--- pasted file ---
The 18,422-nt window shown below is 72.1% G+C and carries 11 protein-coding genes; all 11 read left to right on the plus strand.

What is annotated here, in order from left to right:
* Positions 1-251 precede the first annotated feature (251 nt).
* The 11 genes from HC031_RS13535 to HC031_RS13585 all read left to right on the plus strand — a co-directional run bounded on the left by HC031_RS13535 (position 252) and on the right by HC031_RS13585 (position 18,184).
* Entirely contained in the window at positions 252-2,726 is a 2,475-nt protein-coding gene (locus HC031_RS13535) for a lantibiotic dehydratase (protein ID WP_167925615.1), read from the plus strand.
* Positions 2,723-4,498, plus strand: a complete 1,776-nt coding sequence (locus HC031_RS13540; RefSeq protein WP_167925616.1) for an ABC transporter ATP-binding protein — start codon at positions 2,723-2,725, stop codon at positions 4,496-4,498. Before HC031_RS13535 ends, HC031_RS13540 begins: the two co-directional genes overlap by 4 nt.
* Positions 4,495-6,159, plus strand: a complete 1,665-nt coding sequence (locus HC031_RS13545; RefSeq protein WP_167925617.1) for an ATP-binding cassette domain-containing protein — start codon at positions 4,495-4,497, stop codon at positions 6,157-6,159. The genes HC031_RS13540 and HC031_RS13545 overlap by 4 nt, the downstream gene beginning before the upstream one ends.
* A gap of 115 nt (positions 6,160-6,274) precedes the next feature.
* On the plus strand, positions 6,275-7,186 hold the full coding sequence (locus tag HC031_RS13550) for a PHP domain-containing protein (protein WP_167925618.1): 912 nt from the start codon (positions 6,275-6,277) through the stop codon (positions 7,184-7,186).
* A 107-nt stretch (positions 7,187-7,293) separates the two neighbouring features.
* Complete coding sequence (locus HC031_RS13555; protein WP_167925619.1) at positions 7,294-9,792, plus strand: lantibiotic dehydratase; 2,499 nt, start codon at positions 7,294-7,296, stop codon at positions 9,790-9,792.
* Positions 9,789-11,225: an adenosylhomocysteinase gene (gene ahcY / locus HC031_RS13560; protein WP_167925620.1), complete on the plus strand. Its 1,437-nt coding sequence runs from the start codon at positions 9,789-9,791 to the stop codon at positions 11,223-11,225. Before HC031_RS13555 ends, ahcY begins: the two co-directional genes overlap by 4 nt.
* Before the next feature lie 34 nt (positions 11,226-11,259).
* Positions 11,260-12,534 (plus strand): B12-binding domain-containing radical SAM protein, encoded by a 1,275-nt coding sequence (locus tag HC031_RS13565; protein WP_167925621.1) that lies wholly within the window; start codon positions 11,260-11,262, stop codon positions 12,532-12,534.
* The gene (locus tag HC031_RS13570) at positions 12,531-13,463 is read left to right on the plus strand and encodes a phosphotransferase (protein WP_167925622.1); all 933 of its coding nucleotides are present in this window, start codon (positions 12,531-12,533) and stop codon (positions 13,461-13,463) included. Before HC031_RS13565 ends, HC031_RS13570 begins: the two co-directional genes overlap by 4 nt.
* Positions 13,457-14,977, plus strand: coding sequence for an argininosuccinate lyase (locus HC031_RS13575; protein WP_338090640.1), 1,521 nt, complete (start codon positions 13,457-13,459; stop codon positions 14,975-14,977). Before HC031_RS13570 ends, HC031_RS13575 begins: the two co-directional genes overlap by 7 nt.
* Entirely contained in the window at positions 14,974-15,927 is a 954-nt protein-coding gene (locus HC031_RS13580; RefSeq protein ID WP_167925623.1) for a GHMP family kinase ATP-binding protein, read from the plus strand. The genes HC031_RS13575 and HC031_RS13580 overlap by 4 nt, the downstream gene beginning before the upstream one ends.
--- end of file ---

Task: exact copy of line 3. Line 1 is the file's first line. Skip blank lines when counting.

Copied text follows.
* Positions 1-251 precede the first annotated feature (251 nt).